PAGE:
Well, nothing like an attack from outsiders to make a tepid arrangement like BRIC become suddenly a band of brothers. Have you noticed how people don’t really care about groups—until the group gets attacked, and then everyone sort of comes to their defense?
Also of course the Americans seem to miss the fact that the world is larger now than just America and Russia. There’s a lot more players on the world stage who are watching this unfold. And while this would have been a great strategy in the 50s to push America on to the global hegemonic stage, today the playing field is a bit more different.
First of all, Russia is seriously not a threat to anyone, least of all to America. That much is obvious.
Secondly, people like the Russians. There are long historic, economic and other ties that have developed between Russia and 150 plus countries that will be hard to erase with bombastic attacks by neo-cons in the USA.
Thirdly, the USA is seriously in need of a reality check about the state of the global economy. Which is much more complex than it was in the 50s, with a lot more players. This is not a bilateral world with two superpowers anymore. This is a world with hundreds of small players, and the US has to realize that diplomacy with these small players is as important as with the Supers. China being a prime example of a superpower. Where recently Michelle Obama was seen with her two beautiful daughters—admittedly, I like that kind of personal diplomacy, and I personally have a fondness for Michelle and her two girls, but the USA has acted with such impunity recently that I doubt even that visit is going to make any difference in China’s recent economic policies which has taken a step back from investing in the American dollar.
This is a new era in international relations, definitely. But whether Russia will be sidelined is moot. What is clear is that those who repeatedly attack other countries are not in a good position to buy and sell things, to maintain friendly trade relations, and to expect big shiploads of almost free goodies from Papa China. I guess the new era in international relations is also asking this question:
What’s the exchange value of the dollar and the euro?
And: And are the Asians really getting a fair deal for their goods? They are sending over shiploads of clothing, jewelry, leather boots, household items, tea strainers, machinery, computers and completely useless tchotzches in exchange for…Facebook? Not to mention the two stellar currencies, the euro and the dollar.
Now as to the “Post-Russian World Order”-what is that, anyways? A world without Russia? A world in which Russia doesn’t dominate? (but wait a minute, it never did dominate, anyways, despite it s best efforts.)
Anyways, clearly there’s going to be a post moment of some sorts. But its more likely going to be a massive disarmament moment for USA , Russia, and China, followed by the acknowledgement that in order to survive in this present moment, the acknowledgement of a world more complex than a Two Superpower model is necessary. And in order to do that, foreign policy may have to take a much different form than 1950s style neo-con war cries.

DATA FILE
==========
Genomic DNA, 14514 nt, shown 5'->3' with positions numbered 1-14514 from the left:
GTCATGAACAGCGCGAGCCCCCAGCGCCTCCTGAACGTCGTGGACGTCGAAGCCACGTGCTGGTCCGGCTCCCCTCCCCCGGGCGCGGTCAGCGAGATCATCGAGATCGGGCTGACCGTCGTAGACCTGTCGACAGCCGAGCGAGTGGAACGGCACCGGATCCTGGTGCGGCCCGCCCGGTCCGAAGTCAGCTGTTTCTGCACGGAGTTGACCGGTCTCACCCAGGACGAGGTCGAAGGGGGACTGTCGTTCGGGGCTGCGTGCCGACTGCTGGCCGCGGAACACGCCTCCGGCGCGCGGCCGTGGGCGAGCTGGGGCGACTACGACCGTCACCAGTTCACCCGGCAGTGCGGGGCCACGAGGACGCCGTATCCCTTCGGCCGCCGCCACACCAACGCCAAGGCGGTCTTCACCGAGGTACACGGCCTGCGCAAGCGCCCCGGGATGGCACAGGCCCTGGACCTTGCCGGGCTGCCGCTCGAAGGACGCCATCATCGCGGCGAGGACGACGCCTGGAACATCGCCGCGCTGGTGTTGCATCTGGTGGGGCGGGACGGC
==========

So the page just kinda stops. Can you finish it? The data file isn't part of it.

The maize crop has failed again in parts of Southern Nepal. Thousands of farmers are protesting and asking for compensation, but who's going to hear them?
The seeds were imported hybrid seeds, brought from India. The Rajkumar variety of hybrid seeds, while impressively named and hinting to royal origins, could easily have been genetically modified seeds, sold by shadowy international companies whose stocks keep on rising in the stock market. The X-92 and Sandhya are equally well named—one hinting to scientific certitude, the other to some feminine quality nested in the seeds. The branding was great but the product was fake. Unfortunately, Nepal doesn’t have the investigative capacities to figure out where these seeds actually originate from.
Why are these seeds being sold publicly to farmers when it is clear, over and over, that “hybrid” seeds sold commercially are of questionable origins, possibly of genetically modified backgrounds, and they continue to fail spectacularly on a yearly basis?
This doesn’t really impact those international companies who sell these seeds, who feel they are immune from prosecution or lawsuits. As long as the business community of low accountability countries like India and Nepal continue to sell these seeds, often openly and with great pride, the farmers will continue to suffer great economic damages, debts and despair.
Seed failure cannot be written off lightly in countries where people get into heavy debt to lease land, buy seeds and fertilizers and pesticides in order to grow food. Which is exactly what happened in the Nepal case-the Nepali farmers had leased the land they had sowed the maize seeds in at the rate of Rs.40,000 annually.
The governments of both countries have turned a blind eye to the plight and rights of farmers, till now. But the time has come to set up a justice mechanism to investigate how exactly the government and the legal system should respond when seeds, which are the fundamental units of life, turn out to be bogus and fake. How should the companies that sold these seeds compensate the farmers? Because its not just the price of the seeds, but an entire season’s lost crops, that affect a farmer’s community when these events keep repeating themselves.
It is also clear that besides a national level investigation, an investigative panel of an international stature needs to be set up to investigate what is going on with seed failure of maize seeds, rice seeds, and other seeds fundamental to food security for billions of people globally. Until this becomes an international issue, there is sure to be no action against those selling these seeds.